The varved structures in the front of the glacier may have been tens of centimetres thick. Further from the ice sheetedge, the thickness of these varved clays has decreased to less than one millimetre. Far from the ice sheet edge, under calm flow conditions, clay was deposited on the bottom of the basin.

It is estimated that the continental ice sheet would have deglaciated from the Baltic Sea basin some 10,000 years ago. As the amount of meltwater from the ice sheet decreased, homogenous clay was deposited at the bottom of the then large lake. Clay units with darker sulphide-containing bands or streaks were also formed.

When the sea level began to rise, it crossed the threshold of the Danish straits and saltwater began to flow into the Baltic Sea basin. This was the beginning of the brackish water phase. In some places, organic matter containing sediments accumulated on the seabed and it was during this phase that many basins and depressions in the Baltic Sea were at times low in oxygen. The sediments from such periods can be distinguished due to their fine-layered structures.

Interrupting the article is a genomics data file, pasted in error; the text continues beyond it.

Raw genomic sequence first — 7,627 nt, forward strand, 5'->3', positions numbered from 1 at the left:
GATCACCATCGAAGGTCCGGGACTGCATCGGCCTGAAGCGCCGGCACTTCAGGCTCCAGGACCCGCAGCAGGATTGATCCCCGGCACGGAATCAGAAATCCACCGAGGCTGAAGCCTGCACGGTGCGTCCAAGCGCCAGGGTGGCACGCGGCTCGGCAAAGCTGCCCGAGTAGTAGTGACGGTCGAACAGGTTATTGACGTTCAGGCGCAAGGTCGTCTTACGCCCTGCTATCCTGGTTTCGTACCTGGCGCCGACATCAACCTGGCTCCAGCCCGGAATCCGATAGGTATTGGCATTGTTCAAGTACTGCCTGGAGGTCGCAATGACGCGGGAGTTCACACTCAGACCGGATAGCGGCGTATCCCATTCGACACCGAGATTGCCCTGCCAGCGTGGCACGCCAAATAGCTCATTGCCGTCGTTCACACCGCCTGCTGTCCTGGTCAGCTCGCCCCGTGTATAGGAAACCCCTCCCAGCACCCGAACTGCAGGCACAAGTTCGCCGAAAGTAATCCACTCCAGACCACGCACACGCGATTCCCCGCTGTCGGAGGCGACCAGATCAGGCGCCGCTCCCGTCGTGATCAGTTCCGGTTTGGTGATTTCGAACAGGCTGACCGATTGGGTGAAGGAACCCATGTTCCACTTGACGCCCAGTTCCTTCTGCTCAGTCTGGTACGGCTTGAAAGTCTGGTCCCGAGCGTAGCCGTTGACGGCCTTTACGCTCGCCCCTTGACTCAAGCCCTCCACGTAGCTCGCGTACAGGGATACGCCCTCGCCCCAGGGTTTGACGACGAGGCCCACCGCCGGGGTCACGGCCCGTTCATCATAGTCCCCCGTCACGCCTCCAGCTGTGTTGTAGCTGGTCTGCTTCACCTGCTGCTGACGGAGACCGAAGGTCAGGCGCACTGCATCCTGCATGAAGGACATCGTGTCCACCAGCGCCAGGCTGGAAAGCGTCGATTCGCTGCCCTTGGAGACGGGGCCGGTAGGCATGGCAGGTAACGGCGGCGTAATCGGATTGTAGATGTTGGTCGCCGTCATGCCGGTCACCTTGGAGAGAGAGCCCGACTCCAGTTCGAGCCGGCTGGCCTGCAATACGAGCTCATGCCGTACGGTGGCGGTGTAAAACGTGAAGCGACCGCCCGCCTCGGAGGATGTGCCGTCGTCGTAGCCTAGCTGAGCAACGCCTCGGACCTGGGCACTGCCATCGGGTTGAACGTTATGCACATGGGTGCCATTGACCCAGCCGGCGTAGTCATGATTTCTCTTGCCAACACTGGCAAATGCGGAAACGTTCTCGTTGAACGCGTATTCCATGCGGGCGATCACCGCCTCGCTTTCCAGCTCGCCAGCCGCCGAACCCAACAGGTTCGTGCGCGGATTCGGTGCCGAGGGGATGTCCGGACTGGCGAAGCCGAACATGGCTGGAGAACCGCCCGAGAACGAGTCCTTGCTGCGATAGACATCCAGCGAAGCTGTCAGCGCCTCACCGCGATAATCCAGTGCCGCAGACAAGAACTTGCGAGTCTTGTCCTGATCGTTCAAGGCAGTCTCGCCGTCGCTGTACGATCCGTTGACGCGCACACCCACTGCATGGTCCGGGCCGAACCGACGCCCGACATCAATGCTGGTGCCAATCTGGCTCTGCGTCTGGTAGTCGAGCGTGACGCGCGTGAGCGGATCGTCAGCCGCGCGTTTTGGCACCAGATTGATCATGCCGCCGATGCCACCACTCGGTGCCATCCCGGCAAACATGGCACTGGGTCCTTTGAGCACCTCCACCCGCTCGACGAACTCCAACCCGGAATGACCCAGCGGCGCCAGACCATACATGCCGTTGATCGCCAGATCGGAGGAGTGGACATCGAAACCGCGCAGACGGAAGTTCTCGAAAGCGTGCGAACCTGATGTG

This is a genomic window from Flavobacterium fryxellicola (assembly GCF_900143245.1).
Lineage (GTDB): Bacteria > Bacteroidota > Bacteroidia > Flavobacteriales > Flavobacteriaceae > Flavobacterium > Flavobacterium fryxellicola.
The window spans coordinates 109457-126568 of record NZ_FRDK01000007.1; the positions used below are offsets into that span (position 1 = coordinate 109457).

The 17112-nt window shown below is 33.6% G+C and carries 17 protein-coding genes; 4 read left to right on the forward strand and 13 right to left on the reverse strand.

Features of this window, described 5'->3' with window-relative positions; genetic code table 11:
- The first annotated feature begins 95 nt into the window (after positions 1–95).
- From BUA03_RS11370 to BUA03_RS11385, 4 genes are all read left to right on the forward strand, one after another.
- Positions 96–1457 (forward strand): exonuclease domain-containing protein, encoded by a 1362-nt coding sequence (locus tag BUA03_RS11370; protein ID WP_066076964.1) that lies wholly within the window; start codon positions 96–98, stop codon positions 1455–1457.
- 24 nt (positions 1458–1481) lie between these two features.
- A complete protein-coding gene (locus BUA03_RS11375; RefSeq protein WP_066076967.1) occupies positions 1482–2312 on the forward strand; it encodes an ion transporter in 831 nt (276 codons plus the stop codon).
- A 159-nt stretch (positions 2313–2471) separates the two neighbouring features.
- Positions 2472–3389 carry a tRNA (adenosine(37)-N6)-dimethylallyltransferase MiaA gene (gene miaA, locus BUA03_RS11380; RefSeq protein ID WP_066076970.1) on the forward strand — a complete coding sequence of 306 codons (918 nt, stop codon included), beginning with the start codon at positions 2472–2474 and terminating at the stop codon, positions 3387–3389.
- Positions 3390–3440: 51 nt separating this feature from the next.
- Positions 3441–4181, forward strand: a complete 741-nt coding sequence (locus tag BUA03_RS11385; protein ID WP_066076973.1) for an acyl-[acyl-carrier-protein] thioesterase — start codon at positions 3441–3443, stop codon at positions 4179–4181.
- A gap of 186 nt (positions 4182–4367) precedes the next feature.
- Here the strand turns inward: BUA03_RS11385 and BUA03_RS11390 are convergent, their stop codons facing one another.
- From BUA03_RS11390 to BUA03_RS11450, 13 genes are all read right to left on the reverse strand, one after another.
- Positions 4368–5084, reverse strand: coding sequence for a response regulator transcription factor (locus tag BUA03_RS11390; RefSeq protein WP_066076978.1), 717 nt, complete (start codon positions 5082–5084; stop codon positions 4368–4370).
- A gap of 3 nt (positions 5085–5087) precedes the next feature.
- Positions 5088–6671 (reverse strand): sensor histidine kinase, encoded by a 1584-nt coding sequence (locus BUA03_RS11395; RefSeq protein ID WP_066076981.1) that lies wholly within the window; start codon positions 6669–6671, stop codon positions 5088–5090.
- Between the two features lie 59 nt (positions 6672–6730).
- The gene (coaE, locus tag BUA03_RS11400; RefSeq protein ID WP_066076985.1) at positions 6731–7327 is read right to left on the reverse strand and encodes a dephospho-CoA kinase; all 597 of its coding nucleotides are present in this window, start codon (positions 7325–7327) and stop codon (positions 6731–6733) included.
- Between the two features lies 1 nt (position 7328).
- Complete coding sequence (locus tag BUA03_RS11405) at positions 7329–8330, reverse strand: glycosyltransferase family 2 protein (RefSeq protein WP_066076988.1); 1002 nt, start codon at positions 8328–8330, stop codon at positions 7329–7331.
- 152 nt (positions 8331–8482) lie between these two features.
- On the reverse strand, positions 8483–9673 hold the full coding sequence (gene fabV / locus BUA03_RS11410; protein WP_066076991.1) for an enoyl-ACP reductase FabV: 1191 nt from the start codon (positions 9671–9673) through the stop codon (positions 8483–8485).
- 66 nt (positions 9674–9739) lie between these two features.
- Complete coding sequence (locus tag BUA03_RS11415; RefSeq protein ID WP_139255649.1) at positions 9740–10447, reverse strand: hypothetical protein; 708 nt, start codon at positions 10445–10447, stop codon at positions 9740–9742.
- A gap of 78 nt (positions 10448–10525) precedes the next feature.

The uppermost units of bottom sediments consist of organic muddy clays and muds that have been deposited on the seabed over the last few thousand years. Some areas have coarser material such as sand and silt and such locations are especially found on the coast.

Deposition is rarely continuous, even in the deeps of the sea. Conditions have changed over the millennia. There are major temporal and spatial differences in the seabed deposits and nowhere is sedimentation exactly alike.

The erosion, transportation, and deposition of material